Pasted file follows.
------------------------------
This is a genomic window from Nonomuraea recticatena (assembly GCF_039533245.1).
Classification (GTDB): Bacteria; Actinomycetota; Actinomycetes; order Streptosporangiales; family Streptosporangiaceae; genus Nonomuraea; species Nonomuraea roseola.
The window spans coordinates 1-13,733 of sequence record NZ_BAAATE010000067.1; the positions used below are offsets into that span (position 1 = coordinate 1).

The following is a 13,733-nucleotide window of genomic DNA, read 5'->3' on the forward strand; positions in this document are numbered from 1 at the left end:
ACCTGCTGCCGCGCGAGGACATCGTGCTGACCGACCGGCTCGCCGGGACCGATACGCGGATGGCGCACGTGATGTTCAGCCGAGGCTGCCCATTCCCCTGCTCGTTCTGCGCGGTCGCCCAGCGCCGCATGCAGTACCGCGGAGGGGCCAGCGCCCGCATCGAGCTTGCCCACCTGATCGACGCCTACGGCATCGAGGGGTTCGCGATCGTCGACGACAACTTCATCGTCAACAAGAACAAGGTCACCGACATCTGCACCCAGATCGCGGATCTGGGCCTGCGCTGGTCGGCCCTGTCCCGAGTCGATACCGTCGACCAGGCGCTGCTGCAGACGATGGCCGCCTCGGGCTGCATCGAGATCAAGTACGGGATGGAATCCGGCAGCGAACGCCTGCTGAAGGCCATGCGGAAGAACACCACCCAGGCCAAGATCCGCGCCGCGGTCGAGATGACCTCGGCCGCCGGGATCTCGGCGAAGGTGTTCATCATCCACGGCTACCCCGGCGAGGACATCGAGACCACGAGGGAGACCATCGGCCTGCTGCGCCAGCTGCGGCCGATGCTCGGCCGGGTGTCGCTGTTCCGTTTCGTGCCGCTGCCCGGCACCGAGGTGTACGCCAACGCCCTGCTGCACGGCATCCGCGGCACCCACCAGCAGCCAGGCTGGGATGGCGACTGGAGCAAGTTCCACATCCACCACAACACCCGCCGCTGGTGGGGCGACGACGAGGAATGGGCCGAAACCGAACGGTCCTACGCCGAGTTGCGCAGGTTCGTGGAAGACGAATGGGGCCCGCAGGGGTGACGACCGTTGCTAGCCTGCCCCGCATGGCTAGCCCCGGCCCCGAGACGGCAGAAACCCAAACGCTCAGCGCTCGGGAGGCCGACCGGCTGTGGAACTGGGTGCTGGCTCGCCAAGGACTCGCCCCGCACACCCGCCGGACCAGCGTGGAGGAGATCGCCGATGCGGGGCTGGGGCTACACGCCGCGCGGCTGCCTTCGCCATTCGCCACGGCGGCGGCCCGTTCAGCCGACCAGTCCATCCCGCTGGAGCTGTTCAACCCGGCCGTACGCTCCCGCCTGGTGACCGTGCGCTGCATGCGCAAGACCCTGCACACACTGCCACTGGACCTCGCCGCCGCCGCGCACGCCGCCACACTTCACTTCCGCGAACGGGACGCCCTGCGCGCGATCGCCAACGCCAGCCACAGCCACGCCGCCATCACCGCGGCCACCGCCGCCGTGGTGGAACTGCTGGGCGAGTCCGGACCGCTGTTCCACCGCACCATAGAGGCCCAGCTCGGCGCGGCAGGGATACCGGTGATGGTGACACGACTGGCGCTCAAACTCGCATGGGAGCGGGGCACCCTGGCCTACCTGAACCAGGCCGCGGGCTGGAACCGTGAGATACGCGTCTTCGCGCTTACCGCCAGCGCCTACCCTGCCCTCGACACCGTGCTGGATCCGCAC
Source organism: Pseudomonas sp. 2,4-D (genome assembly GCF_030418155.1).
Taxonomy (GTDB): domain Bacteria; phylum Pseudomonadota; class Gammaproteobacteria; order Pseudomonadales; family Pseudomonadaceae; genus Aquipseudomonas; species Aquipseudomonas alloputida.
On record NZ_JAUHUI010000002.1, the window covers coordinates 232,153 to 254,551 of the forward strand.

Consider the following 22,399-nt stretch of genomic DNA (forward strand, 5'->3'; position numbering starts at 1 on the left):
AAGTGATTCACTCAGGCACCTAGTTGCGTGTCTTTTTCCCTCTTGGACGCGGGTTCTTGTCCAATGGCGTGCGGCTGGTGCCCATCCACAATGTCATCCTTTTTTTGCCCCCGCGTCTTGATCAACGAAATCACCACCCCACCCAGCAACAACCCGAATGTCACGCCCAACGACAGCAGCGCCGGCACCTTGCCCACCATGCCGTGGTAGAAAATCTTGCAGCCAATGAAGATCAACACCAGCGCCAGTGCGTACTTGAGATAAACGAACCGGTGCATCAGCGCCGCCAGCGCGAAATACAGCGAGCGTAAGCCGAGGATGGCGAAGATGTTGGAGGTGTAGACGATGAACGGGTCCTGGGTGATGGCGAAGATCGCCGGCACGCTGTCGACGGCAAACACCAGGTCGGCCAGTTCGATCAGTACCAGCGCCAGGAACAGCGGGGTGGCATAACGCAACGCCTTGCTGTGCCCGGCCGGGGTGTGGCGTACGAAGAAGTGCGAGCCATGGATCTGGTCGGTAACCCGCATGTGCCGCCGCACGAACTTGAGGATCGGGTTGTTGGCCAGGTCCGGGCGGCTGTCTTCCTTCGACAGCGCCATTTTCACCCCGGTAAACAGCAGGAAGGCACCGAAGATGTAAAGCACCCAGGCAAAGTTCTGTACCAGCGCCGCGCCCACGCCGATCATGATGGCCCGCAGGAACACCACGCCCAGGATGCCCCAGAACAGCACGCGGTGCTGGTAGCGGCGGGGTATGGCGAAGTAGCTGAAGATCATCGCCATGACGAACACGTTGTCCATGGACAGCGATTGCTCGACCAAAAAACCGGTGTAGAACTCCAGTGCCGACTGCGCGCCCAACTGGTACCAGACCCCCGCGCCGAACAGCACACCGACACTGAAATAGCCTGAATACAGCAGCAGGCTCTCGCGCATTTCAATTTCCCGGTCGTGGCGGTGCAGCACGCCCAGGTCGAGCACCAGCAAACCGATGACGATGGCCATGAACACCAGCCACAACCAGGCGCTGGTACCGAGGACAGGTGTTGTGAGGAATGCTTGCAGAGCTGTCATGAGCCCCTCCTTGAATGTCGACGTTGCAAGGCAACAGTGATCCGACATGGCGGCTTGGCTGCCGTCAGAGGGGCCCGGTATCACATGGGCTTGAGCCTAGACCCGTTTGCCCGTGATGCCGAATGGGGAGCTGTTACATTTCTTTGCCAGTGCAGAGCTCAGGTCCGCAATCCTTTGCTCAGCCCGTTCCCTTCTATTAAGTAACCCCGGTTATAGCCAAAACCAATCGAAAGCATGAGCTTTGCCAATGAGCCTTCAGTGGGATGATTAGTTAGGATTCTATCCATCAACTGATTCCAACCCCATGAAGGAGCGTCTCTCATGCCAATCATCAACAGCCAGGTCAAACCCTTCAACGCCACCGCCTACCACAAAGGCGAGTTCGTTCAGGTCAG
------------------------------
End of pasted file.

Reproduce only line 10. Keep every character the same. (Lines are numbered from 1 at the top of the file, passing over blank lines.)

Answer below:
AAGTGATTCACTCAGGCACCTAGTTGCGTGTCTTTTTCCCTCTTGGACGCGGGTTCTTGTCCAATGGCGTGCGGCTGGTGCCCATCCACAATGTCATCCTTTTTTTGCCCCCGCGTCTTGATCAACGAAATCACCACCCCACCCAGCAACAACCCGAATGTCACGCCCAACGACAGCAGCGCCGGCACCTTGCCCACCATGCCGTGGTAGAAAATCTTGCAGCCAATGAAGATCAACACCAGCGCCAGTGCGTACTTGAGATAAACGAACCGGTGCATCAGCGCCGCCAGCGCGAAATACAGCGAGCGTAAGCCGAGGATGGCGAAGATGTTGGAGGTGTAGACGATGAACGGGTCCTGGGTGATGGCGAAGATCGCCGGCACGCTGTCGACGGCAAACACCAGGTCGGCCAGTTCGATCAGTACCAGCGCCAGGAACAGCGGGGTGGCATAACGCAACGCCTTGCTGTGCCCGGCCGGGGTGTGGCGTACGAAGAAGTGCGAGCCATGGATCTGGTCGGTAACCCGCATGTGCCGCCGCACGAACTTGAGGATCGGGTTGTTGGCCAGGTCCGGGCGGCTGTCTTCCTTCGACAGCGCCATTTTCACCCCGGTAAACAGCAGGAAGGCACCGAAGATGTAAAGCACCCAGGCAAAGTTCTGTACCAGCGCCGCGCCCACGCCGATCATGATGGCCCGCAGGAACACCACGCCCAGGATGCCCCAGAACAGCACGCGGTGCTGGTAGCGGCGGGGTATGGCGAAGTAGCTGAAGATCATCGCCATGACGAACACGTTGTCCATGGACAGCGATTGCTCGACCAAAAAACCGGTGTAGAACTCCAGTGCCGACTGCGCGCCCAACTGGTACCAGACCCCCGCGCCGAACAGCACACCGACACTGAAATAGCCTGAATACAGCAGCAGGCTCTCGCGCATTTCAATTTCCCGGTCGTGGCGGTGCAGCACGCCCAGGTCGAGCACCAGCAAACCGATGACGATGGCCATGAACACCAGCCACAACCAGGCGCTGGTACCGAGGACAGGTGTTGTGAGGAATGCTTGCAGAGCTGTCATGAGCCCCTCCTTGAATGTCGACGTTGCAAGGCAACAGTGATCCGACATGGCGGCTTGGCTGCCGTCAGAGGGGCCCGGTATCACATGGGCTTGAGCCTAGACCCGTTTGCCCGTGATGCCGAATGGGGAGCTGTTACATTTCTTTGCCAGTGCAGAGCTCAGGTCCGCAATCCTTTGCTCAGCCCGTTCCCTTCTATTAAGTAACCCCGGTTATAGCCAAAACCAATCGAAAGCATGAGCTTTGCCAATGAGCCTTCAGTGGGATGATTAGTTAGGATTCTATCCATCAACTGATTCCAACCCCATGAAGGAGCGTCTCTCATGCCAATCATCAACAGCCAGGTCAAACCCTTCAACGCCACCGCCTACCACAAAGGCGAGTTCGTTCAGGTCAG